In the Make it count Orange cluster, Orange Public School adapted this 8ways framework to develop their own ‘unique’ pedagogy using the eight ways as a starting point for dialogue with school and community to localise their ways of doing things.

Being socially responsive is teaching mathematics through social contexts and is about social inclusion and perspectives within the teaching learning cycle. Making links to potential employment contexts in business and industry can be a part of this. Students see that learning relates to their social worlds but can also lead to important career, lifestyle and community advantage later on in life. An example of this is from the Alberton cluster where the teaching of mathematics was through the deliberate acts of ‘mathematisation and contextualisation’ (Thornton, Statton and Mountzouris, 2012). Social contexts such as a very popular cooking show on television or the learning of mathematics through visual arts (eg drawing, sculpting) were used.

Being academically responsive is about the academic mathematics, the Western mathematics prescribed and required by the Australian Curriculum. It is about academic inclusion and teaching to the academic needs of Aboriginal learners. For example, teachers can identity what might be invisible in the Western (Australian Curriculum) mathematics classroom to Aboriginal students. As well as the mathematical concepts, teachers know and understand deeply the cultural tools and language in Western mathematics curriculum that might be invisible to Aboriginal students and explicitly teach them, and scaffold the teaching, to make them visible to students.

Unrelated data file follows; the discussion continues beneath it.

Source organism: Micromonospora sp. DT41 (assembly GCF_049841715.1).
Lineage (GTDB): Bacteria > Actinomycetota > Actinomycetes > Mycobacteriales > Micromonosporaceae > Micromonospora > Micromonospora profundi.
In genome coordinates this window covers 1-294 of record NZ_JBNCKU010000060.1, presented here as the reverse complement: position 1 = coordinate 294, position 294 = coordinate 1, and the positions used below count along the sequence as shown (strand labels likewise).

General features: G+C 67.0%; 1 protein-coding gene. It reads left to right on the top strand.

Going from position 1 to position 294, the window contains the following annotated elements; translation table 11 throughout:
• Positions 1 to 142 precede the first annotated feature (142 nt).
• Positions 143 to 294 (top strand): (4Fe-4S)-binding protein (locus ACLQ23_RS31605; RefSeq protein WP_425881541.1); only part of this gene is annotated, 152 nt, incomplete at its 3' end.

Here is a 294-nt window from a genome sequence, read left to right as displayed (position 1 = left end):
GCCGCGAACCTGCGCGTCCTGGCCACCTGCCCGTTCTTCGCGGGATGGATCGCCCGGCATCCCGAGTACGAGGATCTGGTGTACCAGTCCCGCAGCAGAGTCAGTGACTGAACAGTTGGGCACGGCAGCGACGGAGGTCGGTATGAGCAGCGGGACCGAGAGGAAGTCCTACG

[i] This story is told with the kind permission of the conveyor of the story and comes from Eora Country in NSW. It is highly likely that the story has many variations in other areas across the country.

[ii] Tyson Kaawoppa Yunkaporta is a Bama man of Nungar and Koori descent (Aboriginal Australia).

What are your thoughts?